HALL, Presiding Judge.
The plaintiff in a wrongful death action appeals from the judgment and from the denial of her motion for a new trial. Plaintiff's seventeen-year-old son was killed in a collision with an automobile while riding a motorcycle. The collision occurred at an intersection of a four lane street. Plaintiff's son was in the curb lane proceeding through the intersection and the defendant, who was approaching from the opposite direction, was making a left-hand turn.
1. While the evidence was in conflict, the verdict was authorized.
2. Plaintiff contends the court erred by not allowing a witness to answer a question concerning traffic conditions at the point of the collision at other times. She contends this would tend to show that the deceased was proceeding at a lawful rate of speed. This logic is insupportable. The witness, who was immediately behind the deceased, had already testified about traffic flow and conditions during the relevant period; had testified that he and the deceased had been traveling at the same rate of speed; and had given his opinion on that rate of speed in miles per hour. The rejected questioning bears no relation to the point plaintiff contends it was meant to illustrate.
3. Plaintiff contends the court erred in allowing, on cross examination of plaintiff's husband, questioning on the traffic accident history of the deceased son. While if this question stood alone, it would be highly prejudicial, it came in obliquely during a series of questions eliciting the information that the son had been hospitalized twice within the preceding six weeks. The defendant contends the questioning was legitimate rebuttal to plaintiffs pleadings and proof of the son's good health and physical condition. The issue here is very close, as it involves the old device of bringing in prohibited evidence through the back door. However, plaintiff's objection was too broad, i.e., that both prior accidents and hospitalizations were 'immaterial and irrelevant." As hospitalizations were relevant, the plaintiff should have made his objection only to the accident; should have stated as grounds the highly prejudicial effect; and leave asked the court to admonish the jury to disregard the reference to an accident. The objection was therefore too faulty to predicate error upon. Horton v. Ammons, 125 Ga. App. 69 (5) (186 SE2d 469)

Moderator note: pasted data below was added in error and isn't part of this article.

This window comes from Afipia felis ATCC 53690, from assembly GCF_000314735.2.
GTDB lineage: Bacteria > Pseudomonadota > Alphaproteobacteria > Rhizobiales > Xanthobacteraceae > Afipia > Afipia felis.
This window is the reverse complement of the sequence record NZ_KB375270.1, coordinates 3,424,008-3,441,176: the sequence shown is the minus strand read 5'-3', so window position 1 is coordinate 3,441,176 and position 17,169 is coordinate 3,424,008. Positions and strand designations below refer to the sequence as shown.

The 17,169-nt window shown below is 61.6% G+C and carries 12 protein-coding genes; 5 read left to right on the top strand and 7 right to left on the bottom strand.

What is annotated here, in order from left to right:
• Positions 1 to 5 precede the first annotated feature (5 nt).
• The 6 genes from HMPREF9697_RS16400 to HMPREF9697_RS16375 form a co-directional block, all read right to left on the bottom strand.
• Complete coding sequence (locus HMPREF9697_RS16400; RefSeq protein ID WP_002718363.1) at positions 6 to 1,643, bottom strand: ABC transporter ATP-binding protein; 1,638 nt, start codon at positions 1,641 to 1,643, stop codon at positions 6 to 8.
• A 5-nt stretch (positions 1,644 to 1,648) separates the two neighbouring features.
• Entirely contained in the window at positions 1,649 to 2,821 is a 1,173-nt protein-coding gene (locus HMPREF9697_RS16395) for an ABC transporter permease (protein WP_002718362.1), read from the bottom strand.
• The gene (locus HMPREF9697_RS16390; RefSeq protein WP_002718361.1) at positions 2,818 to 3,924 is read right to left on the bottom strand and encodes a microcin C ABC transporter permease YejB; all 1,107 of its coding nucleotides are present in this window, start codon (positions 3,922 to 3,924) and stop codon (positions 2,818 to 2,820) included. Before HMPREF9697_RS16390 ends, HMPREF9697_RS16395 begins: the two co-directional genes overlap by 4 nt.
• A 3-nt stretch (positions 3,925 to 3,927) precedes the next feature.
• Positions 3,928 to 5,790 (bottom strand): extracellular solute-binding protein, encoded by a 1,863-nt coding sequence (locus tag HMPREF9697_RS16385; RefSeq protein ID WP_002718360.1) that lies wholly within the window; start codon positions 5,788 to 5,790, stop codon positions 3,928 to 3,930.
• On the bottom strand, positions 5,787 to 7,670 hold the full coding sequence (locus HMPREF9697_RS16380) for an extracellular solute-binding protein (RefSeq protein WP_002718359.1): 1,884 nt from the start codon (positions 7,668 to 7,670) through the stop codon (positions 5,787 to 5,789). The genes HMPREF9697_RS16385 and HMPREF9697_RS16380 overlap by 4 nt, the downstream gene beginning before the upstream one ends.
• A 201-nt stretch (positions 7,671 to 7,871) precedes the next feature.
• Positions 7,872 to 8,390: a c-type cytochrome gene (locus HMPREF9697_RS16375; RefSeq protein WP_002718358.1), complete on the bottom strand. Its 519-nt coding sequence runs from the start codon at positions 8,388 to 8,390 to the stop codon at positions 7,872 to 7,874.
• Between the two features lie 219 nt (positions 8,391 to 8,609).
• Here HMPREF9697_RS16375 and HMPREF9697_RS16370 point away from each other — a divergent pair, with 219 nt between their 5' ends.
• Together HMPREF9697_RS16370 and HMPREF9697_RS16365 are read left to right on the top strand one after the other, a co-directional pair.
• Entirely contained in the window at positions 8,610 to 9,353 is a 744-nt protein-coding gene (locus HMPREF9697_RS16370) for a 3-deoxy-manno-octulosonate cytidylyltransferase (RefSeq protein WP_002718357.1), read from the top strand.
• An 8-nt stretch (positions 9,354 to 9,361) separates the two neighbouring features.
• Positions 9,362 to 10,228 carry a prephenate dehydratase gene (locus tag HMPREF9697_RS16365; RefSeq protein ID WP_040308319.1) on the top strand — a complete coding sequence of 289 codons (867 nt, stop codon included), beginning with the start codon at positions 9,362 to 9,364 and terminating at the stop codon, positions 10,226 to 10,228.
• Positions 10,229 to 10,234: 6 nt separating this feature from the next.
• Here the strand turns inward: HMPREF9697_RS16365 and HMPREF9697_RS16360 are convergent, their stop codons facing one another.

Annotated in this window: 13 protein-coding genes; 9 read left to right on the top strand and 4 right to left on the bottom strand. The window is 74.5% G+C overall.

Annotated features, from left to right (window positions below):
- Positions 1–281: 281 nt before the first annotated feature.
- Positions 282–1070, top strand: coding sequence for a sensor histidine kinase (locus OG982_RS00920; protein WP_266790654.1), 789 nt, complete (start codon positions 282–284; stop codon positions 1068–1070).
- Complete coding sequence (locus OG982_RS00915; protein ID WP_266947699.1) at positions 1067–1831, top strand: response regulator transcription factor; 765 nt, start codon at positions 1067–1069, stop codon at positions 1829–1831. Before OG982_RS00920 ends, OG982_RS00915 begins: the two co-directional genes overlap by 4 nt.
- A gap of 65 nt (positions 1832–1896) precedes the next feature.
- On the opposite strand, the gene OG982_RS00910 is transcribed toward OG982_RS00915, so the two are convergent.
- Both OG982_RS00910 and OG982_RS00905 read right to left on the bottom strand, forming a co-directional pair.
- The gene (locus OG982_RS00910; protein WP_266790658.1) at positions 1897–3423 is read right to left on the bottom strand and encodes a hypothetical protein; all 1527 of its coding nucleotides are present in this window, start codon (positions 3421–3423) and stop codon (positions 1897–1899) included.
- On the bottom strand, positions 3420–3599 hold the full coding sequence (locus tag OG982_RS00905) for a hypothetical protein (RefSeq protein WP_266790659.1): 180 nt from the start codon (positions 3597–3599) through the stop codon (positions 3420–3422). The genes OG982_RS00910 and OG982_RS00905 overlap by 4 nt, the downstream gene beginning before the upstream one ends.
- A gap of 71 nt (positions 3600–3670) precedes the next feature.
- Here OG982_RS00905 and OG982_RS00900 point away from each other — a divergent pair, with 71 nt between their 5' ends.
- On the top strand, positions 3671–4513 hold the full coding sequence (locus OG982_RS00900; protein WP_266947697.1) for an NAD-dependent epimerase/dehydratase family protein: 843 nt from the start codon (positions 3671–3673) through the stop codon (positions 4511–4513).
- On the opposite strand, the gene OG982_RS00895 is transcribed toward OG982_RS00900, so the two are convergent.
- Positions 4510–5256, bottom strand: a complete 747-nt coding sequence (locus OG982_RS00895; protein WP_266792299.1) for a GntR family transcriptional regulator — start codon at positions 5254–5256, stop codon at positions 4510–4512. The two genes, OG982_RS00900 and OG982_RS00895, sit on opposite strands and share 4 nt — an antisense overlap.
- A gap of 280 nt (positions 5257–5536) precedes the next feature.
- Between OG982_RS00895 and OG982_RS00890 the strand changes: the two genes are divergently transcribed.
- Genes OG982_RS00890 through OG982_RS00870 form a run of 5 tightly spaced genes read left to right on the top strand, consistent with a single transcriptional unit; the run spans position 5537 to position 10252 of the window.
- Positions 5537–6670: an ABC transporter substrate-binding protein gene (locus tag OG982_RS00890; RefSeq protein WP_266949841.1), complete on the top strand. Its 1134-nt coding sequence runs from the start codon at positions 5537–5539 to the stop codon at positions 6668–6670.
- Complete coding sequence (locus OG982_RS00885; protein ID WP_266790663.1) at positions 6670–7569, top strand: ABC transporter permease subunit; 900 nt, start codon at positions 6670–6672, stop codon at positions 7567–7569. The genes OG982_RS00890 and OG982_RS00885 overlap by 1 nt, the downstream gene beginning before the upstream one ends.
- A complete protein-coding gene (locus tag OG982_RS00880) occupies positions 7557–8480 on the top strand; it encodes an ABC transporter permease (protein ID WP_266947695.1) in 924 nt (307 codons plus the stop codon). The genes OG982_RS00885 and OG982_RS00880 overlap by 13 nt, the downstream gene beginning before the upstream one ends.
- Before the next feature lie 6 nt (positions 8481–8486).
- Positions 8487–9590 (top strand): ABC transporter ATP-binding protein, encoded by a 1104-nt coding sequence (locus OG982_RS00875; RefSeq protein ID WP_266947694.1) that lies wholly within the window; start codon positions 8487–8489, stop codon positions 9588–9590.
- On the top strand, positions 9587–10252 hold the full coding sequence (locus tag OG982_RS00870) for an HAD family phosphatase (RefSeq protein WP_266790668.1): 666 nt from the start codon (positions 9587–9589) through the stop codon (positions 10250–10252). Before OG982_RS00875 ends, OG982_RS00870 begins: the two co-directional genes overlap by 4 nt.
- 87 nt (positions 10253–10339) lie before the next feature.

4. Another enumeration of error concerns a question rejected by the court which asked for the opinion of an eyewitness whether the speed of the motorcycle was "excessive for the time, place and conditions." As this witness had already testified concerning the conditions, and had given his opinion of the speed of the motorcycle, any opinion on "excessiveness" would be a conclusion intimately related to the ultimate question of negligence and therefore an invasion of the province of the jury.
5. It was also not error to refuse to allow a witness to testify concerning his understanding of the speed limit at the intersection in light of the posted limit for the road itself. As Code Ann. 68-1626 (c) governs speed at intersections, a contrary "understanding" by someone would be totally immaterial.
6. Plaintiff enumerates as error the admission of, and the charge upon, certified copies of certain city ordinances when the certification did not recite they were still of full force and effect. This is not required. Cambron v. Cogburn, 118 Ga. App. 454 (164 SE2d 350)
7. Plaintiff contends the charge on emergency was error because the defendant caused the emergency and may not use it to excuse his conduct. As the evidence would authorize a finding that an emergency could also have been caused by plaintiff's son, and as the charge applied equally to both parties, the charge was not error. For similar reasons, neither was the charge on Code Ann. 68-1626.
8. Plaintiff contends the charge on former Code Ann. 68-1813 (b), which was in force at the time of the collision, was error. That section prohibited the operation of a motorcycle with handlebars more than 15 inches above the seat level. The court charged this section, along with many others, under the principle of negligence per se. Plaintiffs contend that with no showing of a causal connection between the violation of a penal statute and the occurrence, it is improper to charge it as negligence per se. This, of course, is abstractly true, as far as it goes. Here, however, the court clearly charged that should the jury find violation, and therefore that negligence per se existed, it must go further and determine whether it was the proximate cause of any injury or damage.
9. All other enumerations of error concern charges, or failure to give requested charges, on the methods of ascertaining damages.
As the jury found for the defendant, any error, if one existed, was harmless.
Erwin, Epting, Gibson & Chilivis, Eugene A. Epting, for appellee.